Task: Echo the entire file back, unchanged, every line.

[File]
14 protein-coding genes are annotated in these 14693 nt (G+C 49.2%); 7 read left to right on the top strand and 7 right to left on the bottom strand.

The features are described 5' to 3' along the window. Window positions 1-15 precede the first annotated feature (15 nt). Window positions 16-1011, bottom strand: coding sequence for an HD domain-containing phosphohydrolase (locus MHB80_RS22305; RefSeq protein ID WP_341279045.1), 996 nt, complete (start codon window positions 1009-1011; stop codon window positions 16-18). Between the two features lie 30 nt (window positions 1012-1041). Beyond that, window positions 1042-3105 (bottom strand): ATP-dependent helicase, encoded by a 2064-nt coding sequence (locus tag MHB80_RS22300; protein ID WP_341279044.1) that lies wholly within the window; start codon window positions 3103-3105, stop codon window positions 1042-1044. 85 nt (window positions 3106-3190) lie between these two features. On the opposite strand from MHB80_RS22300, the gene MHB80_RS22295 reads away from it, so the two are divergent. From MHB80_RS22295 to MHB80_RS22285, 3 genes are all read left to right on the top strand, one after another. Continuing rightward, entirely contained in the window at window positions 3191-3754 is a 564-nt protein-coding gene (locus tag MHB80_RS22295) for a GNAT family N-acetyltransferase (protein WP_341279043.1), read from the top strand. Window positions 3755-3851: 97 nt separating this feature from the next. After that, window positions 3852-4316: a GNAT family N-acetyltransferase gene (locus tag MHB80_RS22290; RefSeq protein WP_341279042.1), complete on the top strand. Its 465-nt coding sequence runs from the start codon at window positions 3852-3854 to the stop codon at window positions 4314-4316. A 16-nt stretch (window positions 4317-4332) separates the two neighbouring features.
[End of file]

14 protein-coding genes are annotated in these 14693 nt (G+C 49.2%); 7 read left to right on the top strand and 7 right to left on the bottom strand.

The features are described 5' to 3' along the window. Window positions 1-15 precede the first annotated feature (15 nt). Window positions 16-1011, bottom strand: coding sequence for an HD domain-containing phosphohydrolase (locus MHB80_RS22305; RefSeq protein ID WP_341279045.1), 996 nt, complete (start codon window positions 1009-1011; stop codon window positions 16-18). Between the two features lie 30 nt (window positions 1012-1041). Beyond that, window positions 1042-3105 (bottom strand): ATP-dependent helicase, encoded by a 2064-nt coding sequence (locus tag MHB80_RS22300; protein ID WP_341279044.1) that lies wholly within the window; start codon window positions 3103-3105, stop codon window positions 1042-1044. 85 nt (window positions 3106-3190) lie between these two features. On the opposite strand from MHB80_RS22300, the gene MHB80_RS22295 reads away from it, so the two are divergent. From MHB80_RS22295 to MHB80_RS22285, 3 genes are all read left to right on the top strand, one after another. Continuing rightward, entirely contained in the window at window positions 3191-3754 is a 564-nt protein-coding gene (locus tag MHB80_RS22295) for a GNAT family N-acetyltransferase (protein WP_341279043.1), read from the top strand. Window positions 3755-3851: 97 nt separating this feature from the next. After that, window positions 3852-4316: a GNAT family N-acetyltransferase gene (locus tag MHB80_RS22290; RefSeq protein WP_341279042.1), complete on the top strand. Its 465-nt coding sequence runs from the start codon at window positions 3852-3854 to the stop codon at window positions 4314-4316. A 16-nt stretch (window positions 4317-4332) separates the two neighbouring features.